Hiking, snowshoeing , cross-country skiing, mountain biking, horseback riding.
Part of the Eastview, Cobb Hill, Jane Greene trail system. All individually covered. Check them out.
The beginning of spring can be very brown in NH so it is always delightful to see the first bursts of green.
The hobblebush is so named because its long branches have been known to trip people and hobble them. It blooms in May. Edible, red berries appear in August and ripen to deep purple in September. Leaves change from bronze-red to purple in fall
False Hellibore is notable for its toxicity – its leaves, roots, and stem are poisonous and cause vomiting. Although a pretty, early green, sight in spring. Some Native American tribes were known to chose their chief by who could eat it and not get sick. Having no desire to be an Indian chief, I walked away.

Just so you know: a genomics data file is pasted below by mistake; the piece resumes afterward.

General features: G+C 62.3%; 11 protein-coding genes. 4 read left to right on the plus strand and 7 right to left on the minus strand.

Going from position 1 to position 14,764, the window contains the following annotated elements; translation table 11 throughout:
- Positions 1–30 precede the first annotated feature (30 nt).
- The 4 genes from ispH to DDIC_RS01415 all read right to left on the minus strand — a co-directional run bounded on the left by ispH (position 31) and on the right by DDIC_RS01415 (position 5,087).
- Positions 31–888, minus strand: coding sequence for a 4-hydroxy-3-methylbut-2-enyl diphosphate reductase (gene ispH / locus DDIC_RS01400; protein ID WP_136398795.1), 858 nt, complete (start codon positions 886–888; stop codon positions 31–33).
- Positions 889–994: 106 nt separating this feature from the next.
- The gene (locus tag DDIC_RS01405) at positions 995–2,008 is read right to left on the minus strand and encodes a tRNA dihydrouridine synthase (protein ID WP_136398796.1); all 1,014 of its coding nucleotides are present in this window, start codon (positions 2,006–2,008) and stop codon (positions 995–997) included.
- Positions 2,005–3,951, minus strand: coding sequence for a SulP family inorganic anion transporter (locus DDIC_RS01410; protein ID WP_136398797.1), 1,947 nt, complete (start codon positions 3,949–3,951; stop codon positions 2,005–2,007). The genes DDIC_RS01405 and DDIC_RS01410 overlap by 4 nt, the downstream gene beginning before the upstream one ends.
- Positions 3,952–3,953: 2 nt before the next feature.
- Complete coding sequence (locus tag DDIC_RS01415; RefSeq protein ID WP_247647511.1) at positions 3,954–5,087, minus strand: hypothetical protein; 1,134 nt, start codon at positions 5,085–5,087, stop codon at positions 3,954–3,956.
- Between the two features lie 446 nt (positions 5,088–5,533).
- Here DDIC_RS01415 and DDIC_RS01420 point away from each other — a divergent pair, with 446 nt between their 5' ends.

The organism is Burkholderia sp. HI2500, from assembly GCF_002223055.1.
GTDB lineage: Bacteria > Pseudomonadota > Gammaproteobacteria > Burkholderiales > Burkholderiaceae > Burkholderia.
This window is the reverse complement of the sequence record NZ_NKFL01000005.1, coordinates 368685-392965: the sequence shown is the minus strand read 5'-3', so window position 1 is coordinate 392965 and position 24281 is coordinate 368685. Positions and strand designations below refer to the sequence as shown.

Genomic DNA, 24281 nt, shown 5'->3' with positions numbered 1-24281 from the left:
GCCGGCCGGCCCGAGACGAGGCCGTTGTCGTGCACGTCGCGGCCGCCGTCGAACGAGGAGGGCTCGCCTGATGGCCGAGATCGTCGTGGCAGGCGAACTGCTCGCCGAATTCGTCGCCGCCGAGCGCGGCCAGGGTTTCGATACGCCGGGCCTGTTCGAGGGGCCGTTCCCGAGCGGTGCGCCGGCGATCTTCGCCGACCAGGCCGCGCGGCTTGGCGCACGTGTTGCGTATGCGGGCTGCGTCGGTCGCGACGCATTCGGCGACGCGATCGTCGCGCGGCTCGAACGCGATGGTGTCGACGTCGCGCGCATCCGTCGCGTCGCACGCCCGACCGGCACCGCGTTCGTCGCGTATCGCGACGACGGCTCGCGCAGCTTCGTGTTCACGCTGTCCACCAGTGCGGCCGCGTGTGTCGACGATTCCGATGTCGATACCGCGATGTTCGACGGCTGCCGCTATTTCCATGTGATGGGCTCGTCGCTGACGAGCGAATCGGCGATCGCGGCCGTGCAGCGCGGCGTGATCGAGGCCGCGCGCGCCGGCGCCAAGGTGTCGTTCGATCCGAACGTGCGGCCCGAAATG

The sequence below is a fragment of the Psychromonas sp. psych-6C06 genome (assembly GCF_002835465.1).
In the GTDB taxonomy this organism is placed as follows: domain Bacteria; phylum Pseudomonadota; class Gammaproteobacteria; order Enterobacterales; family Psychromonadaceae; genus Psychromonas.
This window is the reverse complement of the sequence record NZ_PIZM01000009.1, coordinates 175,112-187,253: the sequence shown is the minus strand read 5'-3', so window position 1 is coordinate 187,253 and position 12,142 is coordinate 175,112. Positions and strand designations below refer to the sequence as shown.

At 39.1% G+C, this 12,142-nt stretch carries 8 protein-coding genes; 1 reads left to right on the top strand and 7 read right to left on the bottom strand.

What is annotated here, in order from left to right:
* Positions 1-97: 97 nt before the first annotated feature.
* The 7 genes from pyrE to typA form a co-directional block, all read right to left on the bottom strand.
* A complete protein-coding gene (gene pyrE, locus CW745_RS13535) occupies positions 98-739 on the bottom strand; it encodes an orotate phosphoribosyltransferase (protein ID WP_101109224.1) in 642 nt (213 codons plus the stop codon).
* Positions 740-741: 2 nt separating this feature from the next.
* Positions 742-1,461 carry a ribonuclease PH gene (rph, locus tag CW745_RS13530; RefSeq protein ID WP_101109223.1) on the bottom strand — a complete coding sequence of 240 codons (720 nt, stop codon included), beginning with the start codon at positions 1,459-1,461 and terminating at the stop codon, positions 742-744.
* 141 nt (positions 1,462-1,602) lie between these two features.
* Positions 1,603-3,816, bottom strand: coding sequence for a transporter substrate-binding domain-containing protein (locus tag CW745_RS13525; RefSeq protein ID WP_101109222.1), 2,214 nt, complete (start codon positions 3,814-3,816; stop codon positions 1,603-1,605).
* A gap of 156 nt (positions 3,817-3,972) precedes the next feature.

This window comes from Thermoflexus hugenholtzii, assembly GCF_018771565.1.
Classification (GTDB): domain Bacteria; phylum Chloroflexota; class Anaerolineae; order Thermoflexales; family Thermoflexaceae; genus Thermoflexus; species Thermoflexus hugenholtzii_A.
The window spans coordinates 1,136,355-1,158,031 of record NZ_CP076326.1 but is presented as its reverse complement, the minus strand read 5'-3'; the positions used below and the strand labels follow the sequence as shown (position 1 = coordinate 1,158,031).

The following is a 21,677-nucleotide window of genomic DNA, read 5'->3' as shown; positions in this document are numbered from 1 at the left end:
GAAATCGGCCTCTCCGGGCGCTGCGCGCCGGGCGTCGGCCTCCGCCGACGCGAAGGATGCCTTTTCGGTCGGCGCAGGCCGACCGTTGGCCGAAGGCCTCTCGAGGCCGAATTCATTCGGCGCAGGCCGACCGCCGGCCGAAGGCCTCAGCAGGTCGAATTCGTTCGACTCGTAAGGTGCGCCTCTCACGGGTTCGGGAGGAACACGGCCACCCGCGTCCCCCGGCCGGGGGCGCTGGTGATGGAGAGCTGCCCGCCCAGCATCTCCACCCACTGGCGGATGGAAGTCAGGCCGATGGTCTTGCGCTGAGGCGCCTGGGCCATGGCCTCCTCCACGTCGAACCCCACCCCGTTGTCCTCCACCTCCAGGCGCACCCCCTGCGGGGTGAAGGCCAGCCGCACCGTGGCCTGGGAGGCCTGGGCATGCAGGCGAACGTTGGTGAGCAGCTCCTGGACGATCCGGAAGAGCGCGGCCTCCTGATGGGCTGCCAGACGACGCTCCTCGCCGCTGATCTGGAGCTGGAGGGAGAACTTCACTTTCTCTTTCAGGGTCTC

Soon, the trees will fill in and the glimpses of North Pond will hide away.
But there are still areas where a Rusty Red can get his requisite dip.
This trail will be a peaceful walk in the woods once the trees come out. A bit stark the end of April.
There are a lot of interesting rock formations. One benefit of the lack of leaves.
Small streams which meander toward North Pond were sliding over moss and leaves.
And vernal pools were still hosting a wealth of inhabitants.
The bog and swamp don’t show up on the Harris Center map. Such a wonderful habitat. And a surprise toward the end of the trail where it joins the woodland section of Jacquith Rd. A left turn will take you to the Cobb Hill trail linking to the Jane Greene.
And what Harris Center trail would be complete with out the Harris Center spider trees?
Thank you John Muir Laws for inspiring me to journal.